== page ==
AI Platform Helps Identify New Markers of Parkinson’s Disease

AI Platform Helps Identify New Markers of Parkinson’s Disease
Computer illustration of human nerve cells affected by Lewy bodies (small red spheres inside cytoplasm of neurons) in the brain of a patient with Parkinson's disease. Lewy bodies are abnormal accumulations of protein that develop inside nerve cells in Parkinsons disease, Lewy Body Dementia, and some other neurological disorders. [KATERYNA KON/SCIENCE PHOTO LIBRARY/Getty Images]

A new artificial intelligence (AI)-driven platform developed by researchers from the New York Stem Cell Foundation (NYSCF) Research Institute and Google Research successfully identified a cellular signal that differentiates skin cells of Parkinson’s disease patients from healthy controls.

The platform uses a combination of automated cell culture, high-quality imaging, Cell painting—using a range of different fluorescent dyes to label different cell parts, and deep learning—a type of AI and machine learning that imitates the way humans learn. The researchers hope it will help improve the drug development process for conditions such as Parkinson’s where many drug trials have failed in the past.

“Traditional drug discovery isn’t working very well, particularly for complex diseases like Parkinson’s,” explained Susan Solomon, Co-Founder and CEO of the NYSCF, in a press statement. “The robotic technology NYSCF has built allows us to generate vast amounts of data from large populations of patients, and discover new signatures of disease as an entirely new basis for discovering drugs that actually work.”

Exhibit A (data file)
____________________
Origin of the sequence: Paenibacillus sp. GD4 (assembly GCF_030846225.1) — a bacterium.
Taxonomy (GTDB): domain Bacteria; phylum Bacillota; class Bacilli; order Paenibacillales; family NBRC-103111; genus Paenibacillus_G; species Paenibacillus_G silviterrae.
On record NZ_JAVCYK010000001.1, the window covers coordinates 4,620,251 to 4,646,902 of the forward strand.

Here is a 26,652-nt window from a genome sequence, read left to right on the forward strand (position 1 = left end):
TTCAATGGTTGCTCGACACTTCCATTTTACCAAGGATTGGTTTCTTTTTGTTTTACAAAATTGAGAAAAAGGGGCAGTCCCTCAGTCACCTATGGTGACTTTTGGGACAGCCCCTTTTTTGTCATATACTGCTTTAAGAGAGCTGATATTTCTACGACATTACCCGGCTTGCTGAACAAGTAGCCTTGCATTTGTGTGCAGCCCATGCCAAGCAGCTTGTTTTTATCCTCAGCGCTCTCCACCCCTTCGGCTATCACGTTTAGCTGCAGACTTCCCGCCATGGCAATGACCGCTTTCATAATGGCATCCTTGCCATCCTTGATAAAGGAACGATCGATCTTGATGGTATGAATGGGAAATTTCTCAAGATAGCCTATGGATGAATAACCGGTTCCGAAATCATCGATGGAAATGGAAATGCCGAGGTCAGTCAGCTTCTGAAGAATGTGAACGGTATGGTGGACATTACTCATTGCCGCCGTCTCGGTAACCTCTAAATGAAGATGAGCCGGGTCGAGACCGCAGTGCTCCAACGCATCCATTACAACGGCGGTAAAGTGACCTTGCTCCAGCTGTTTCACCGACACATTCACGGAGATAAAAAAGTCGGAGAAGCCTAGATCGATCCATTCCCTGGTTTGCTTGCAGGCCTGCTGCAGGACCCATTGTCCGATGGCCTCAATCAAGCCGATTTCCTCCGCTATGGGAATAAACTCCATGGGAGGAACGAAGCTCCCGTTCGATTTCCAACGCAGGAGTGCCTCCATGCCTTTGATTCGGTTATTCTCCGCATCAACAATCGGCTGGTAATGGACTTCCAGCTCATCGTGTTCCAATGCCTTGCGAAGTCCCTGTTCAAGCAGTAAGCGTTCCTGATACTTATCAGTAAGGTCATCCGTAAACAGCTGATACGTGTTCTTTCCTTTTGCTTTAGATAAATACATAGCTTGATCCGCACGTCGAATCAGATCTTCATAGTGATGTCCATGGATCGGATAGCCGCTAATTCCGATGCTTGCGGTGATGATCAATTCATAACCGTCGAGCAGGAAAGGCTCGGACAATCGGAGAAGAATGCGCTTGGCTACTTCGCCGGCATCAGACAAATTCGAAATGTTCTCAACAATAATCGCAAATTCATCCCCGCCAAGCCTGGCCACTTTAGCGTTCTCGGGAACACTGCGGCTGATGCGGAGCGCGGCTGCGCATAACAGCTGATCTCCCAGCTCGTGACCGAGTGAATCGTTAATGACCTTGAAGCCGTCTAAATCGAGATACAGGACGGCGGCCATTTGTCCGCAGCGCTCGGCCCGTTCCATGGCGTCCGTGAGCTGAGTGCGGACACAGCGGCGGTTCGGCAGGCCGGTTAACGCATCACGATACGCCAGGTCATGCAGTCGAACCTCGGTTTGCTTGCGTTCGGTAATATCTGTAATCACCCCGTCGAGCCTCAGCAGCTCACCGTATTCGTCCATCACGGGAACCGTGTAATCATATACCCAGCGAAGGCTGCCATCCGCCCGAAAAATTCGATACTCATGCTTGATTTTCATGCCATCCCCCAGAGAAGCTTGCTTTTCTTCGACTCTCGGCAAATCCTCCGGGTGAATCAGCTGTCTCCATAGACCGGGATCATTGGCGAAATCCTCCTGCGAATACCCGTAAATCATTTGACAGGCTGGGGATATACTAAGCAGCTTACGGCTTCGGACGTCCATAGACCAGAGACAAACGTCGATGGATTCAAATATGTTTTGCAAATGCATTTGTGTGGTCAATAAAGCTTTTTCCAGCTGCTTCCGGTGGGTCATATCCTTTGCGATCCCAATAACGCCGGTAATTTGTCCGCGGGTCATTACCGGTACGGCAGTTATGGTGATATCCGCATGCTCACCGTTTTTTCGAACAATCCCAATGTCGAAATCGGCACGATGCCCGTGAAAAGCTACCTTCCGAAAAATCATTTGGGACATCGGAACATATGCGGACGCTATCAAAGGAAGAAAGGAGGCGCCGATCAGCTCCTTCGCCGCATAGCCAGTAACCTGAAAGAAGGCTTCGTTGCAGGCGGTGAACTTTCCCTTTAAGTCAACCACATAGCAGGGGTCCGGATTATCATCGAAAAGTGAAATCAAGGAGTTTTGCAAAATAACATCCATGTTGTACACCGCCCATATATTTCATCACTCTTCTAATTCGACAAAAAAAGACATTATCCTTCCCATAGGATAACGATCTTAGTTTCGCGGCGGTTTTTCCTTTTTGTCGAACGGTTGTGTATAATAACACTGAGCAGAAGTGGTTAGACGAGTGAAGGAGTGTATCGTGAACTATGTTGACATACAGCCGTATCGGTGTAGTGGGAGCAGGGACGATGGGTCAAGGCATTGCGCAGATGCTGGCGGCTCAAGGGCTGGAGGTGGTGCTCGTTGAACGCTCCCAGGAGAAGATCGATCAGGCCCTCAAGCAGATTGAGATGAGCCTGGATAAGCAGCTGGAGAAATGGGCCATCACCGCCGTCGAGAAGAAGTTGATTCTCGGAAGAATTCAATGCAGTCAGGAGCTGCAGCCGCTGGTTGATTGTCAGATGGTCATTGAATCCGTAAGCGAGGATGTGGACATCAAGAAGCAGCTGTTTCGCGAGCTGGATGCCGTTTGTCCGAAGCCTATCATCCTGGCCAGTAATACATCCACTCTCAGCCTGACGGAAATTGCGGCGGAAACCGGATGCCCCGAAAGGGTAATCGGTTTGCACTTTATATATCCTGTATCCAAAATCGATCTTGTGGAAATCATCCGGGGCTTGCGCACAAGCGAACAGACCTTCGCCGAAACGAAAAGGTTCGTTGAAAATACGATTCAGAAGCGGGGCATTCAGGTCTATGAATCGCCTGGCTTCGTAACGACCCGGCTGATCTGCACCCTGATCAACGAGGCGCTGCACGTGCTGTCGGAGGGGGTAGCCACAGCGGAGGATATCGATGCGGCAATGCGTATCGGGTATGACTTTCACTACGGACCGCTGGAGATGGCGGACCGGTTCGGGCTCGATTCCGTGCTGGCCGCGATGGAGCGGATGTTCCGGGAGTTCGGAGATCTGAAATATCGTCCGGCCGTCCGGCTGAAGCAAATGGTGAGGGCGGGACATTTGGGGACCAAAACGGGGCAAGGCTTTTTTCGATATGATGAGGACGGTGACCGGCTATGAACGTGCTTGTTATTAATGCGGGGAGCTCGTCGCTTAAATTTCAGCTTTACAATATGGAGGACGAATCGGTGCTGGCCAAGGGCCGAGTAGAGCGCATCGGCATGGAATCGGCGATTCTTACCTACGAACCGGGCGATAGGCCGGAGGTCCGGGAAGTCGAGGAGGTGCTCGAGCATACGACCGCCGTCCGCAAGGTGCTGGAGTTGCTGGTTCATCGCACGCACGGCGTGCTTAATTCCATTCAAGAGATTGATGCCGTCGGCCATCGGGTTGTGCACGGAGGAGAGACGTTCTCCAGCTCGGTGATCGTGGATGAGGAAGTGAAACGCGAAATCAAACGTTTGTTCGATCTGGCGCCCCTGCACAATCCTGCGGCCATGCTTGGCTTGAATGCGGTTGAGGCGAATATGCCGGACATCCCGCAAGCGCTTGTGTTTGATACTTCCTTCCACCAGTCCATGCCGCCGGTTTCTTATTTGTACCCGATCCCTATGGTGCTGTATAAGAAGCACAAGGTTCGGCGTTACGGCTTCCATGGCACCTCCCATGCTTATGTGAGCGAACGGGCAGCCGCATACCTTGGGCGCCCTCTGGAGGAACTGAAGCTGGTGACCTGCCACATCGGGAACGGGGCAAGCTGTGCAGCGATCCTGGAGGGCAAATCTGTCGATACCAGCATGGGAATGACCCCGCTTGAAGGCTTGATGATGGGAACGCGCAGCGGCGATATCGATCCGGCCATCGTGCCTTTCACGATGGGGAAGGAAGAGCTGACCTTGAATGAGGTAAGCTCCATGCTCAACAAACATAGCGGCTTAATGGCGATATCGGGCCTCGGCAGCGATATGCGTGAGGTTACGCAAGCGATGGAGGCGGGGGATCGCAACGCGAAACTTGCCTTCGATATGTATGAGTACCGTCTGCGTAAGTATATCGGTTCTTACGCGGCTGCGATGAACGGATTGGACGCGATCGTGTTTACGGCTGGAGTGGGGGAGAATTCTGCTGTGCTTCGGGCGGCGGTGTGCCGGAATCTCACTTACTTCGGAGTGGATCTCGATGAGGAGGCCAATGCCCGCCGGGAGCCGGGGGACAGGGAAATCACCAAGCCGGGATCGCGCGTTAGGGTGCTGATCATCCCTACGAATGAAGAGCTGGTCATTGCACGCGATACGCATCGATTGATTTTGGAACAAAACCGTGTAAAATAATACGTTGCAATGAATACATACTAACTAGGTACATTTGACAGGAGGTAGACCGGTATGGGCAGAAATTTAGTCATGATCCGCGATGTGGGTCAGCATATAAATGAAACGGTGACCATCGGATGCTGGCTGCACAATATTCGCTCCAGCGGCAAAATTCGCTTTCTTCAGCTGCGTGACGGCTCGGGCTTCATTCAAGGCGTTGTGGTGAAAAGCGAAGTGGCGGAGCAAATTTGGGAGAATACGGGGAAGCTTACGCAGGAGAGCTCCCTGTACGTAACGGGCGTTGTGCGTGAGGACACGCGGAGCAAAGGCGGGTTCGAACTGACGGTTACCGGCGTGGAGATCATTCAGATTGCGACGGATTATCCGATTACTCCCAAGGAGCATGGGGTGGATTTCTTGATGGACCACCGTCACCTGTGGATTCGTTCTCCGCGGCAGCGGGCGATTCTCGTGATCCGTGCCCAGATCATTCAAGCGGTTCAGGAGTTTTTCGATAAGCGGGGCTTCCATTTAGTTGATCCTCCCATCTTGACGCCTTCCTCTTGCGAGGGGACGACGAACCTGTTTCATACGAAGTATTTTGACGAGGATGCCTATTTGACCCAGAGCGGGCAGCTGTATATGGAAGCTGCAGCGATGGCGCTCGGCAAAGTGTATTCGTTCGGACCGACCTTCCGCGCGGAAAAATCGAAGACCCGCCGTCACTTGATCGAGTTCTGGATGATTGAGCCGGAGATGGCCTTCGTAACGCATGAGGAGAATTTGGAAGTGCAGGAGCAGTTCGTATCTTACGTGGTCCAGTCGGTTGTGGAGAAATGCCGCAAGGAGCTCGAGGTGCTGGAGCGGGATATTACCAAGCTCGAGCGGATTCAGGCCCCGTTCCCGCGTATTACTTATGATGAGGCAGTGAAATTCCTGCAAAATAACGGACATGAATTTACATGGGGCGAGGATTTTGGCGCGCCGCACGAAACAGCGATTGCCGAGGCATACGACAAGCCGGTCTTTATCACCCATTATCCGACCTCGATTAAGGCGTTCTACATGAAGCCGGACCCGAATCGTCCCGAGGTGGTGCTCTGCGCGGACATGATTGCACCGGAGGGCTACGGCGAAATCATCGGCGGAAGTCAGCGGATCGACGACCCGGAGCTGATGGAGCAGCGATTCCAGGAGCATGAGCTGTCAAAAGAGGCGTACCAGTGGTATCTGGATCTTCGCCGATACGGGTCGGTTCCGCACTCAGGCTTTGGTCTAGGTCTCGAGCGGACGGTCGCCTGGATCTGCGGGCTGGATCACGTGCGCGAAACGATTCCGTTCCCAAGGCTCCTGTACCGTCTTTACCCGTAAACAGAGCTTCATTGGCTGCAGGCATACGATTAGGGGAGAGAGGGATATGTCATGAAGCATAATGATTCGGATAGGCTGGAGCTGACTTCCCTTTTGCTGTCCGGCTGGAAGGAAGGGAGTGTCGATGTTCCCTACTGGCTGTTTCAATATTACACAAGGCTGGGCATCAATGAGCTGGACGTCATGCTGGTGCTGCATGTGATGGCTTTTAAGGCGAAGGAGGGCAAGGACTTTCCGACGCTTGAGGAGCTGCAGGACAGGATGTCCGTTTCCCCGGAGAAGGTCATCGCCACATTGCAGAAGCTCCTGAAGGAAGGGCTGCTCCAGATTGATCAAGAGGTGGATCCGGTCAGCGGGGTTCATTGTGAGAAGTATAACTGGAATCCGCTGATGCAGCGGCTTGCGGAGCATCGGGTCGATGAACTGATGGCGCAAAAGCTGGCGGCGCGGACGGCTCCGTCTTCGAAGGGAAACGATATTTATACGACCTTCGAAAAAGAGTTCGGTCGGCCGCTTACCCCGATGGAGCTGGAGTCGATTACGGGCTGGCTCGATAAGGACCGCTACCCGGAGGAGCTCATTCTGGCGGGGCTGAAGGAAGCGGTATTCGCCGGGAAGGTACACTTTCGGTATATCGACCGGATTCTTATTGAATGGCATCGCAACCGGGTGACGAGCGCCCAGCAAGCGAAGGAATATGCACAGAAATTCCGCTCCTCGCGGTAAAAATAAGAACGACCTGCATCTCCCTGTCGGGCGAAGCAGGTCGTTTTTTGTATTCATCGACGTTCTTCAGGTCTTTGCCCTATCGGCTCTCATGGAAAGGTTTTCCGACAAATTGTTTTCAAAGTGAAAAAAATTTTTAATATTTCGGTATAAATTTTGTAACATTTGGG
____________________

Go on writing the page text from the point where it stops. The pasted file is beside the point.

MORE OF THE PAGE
The study, which is published in Nature Communications, used the extensive patient cell repository and robotic cell culture system built by NYSCF to help train deep learning algorithms built by Google Research scientists.

The researchers tested the system on fibroblast skin cells from 91 individuals, half of whom were Parkinson’s patients and half matched, healthy controls. The cells underwent ‘painting’ with fluorescent dyes and the large number of images created were fed into the AI algorithm for assessment.

“These artificial intelligence methods can determine what patient cells have in common that might not be otherwise observable,” said Samuel Yang, Research Scientist at Google Research and co-lead author on the study. “What’s also important is that the algorithms are unbiased—they do not rely on any prior knowledge or preconceptions about Parkinson’s disease, so we can discover entirely new signatures of disease.”

The test was able to accurately identify cells from Parkinson’s patients, both genetic and sporadic cases, and differentiate them from healthy controls with a high level of accuracy (a receiver operating characteristic area under curve of 0.79). The algorithm was able to differentiate the different types of Parkinson’s and also some level of individual variation between patients.

“Excitingly, we were able to distinguish between images of patient cells and healthy controls, and between different subtypes of the disease,” noted Bjarki Johannesson, a NYSCF Senior Investigator and study author. “We could even predict fairly accurately which donor a sample of cells came from.”

This platform can now be used to help drug screening for Parkinson’s by assessing if the disease-specific features on the cells can be reversed by new drugs in development. The platform could also be used to research other diseases, as it is not specific to Parkinson’s.

“This is the first tool to successfully identify disease features with this much precision and sensitivity,” said NYSCF Senior Vice President of Discovery and Platform Development Daniel Paull. “Its power for identifying patient subgroups has important implications for precision medicine and drug development across many intractable diseases.”